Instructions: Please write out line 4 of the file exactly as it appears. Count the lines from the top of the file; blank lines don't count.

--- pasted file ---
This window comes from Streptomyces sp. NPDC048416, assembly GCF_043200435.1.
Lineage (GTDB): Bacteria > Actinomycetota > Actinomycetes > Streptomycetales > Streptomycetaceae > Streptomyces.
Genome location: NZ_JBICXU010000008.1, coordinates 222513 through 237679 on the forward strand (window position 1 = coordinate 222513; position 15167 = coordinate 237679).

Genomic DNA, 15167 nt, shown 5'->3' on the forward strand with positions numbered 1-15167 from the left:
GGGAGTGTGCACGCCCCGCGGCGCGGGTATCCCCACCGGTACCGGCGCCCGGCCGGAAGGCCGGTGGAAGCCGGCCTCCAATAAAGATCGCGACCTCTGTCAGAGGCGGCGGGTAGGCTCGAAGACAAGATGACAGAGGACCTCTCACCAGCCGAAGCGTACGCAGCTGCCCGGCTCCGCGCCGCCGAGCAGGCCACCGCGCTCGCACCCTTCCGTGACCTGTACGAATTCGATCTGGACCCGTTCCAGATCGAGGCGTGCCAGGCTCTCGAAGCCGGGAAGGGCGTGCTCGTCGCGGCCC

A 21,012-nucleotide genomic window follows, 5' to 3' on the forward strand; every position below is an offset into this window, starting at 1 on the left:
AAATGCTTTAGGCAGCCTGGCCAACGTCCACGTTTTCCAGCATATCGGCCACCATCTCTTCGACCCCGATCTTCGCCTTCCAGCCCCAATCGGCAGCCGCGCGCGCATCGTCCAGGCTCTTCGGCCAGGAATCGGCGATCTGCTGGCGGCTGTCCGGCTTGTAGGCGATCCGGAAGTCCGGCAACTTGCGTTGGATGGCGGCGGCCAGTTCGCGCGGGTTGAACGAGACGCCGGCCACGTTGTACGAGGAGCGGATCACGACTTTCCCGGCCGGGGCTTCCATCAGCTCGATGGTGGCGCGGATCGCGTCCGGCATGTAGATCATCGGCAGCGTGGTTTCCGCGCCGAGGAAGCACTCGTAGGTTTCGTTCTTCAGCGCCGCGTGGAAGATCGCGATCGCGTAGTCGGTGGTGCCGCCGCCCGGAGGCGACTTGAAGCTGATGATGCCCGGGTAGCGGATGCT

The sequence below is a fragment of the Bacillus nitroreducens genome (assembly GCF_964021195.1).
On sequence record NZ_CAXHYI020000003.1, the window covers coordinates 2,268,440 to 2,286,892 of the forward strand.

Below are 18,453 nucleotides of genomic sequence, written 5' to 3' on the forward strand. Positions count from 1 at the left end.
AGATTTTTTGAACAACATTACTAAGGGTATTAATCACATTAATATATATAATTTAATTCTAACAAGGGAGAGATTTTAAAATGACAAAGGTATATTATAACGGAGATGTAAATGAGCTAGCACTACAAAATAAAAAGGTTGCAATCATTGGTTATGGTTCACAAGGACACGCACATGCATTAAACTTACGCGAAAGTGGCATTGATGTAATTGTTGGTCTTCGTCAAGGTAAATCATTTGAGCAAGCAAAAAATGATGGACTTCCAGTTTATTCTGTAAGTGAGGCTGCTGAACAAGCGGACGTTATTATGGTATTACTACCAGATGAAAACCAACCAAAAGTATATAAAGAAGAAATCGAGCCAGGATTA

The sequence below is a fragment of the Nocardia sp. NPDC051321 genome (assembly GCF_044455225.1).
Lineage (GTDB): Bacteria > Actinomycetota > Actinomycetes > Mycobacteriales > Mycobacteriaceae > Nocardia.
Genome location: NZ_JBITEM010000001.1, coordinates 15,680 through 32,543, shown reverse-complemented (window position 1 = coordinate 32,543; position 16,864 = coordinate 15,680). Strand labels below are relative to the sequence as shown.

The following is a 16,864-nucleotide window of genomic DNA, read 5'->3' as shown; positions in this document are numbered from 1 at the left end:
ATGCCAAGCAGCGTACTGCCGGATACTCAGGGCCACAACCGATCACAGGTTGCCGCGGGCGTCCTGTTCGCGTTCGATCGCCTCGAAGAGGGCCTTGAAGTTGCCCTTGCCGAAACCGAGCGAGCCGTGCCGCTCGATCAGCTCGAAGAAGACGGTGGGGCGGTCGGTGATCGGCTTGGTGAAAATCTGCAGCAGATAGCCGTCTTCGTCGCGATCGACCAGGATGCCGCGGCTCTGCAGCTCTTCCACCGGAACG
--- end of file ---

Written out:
Genomic DNA, 15167 nt, shown 5'->3' on the forward strand with positions numbered 1-15167 from the left: